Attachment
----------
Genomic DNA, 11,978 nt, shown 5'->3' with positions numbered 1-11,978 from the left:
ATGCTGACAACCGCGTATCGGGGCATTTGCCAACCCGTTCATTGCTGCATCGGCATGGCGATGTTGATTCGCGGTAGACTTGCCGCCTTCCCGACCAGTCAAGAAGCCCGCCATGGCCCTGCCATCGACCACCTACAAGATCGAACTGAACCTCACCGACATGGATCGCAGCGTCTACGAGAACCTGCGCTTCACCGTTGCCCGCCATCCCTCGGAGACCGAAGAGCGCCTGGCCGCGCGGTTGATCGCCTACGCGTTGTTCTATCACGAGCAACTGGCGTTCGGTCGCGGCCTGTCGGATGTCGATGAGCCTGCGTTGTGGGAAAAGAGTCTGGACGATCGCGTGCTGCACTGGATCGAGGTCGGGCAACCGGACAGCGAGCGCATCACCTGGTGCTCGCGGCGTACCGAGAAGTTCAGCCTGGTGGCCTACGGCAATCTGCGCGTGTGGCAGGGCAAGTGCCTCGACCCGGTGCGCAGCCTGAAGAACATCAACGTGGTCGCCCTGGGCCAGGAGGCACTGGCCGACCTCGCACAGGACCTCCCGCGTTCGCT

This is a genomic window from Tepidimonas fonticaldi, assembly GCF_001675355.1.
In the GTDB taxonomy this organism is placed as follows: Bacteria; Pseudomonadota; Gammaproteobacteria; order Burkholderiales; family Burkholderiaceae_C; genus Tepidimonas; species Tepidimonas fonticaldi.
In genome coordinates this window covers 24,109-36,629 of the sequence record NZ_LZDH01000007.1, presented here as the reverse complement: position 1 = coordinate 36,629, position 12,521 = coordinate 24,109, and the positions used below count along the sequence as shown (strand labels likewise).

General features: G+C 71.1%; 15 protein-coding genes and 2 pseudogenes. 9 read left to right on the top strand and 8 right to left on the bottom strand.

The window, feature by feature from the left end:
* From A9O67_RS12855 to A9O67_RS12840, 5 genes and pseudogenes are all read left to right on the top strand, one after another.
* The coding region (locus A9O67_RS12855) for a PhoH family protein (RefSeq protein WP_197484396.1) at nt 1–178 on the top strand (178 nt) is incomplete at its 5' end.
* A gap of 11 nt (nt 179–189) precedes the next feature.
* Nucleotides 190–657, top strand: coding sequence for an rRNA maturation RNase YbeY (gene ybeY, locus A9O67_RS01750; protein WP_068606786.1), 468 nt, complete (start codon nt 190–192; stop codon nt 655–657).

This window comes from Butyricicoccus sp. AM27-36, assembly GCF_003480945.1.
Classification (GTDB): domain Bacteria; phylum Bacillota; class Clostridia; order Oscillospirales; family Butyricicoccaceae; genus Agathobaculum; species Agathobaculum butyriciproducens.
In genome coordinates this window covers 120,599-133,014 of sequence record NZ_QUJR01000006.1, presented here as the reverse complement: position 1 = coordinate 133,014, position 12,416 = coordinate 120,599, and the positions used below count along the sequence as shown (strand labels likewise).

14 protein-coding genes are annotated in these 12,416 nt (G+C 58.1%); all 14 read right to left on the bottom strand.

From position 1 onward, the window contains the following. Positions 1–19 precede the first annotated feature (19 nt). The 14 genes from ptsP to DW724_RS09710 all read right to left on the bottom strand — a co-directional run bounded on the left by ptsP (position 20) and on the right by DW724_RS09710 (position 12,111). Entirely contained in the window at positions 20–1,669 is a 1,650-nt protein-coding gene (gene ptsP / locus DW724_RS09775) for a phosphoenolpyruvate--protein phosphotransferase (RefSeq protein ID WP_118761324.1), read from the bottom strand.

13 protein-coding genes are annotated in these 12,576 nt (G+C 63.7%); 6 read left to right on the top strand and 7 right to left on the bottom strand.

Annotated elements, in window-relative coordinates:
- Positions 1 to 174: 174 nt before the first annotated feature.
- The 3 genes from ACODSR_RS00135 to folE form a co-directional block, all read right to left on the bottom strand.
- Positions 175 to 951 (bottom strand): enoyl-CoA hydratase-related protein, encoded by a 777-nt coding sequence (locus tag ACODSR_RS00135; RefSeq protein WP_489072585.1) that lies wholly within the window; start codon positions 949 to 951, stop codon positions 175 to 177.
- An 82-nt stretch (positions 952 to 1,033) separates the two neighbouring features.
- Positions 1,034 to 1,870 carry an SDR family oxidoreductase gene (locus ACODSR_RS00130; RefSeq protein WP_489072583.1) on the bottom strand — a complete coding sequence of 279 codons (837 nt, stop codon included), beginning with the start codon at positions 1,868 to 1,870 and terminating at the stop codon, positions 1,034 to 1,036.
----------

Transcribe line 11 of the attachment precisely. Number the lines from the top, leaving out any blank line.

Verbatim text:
* Nucleotides 190–657, top strand: coding sequence for an rRNA maturation RNase YbeY (gene ybeY, locus A9O67_RS01750; protein WP_068606786.1), 468 nt, complete (start codon nt 190–192; stop codon nt 655–657).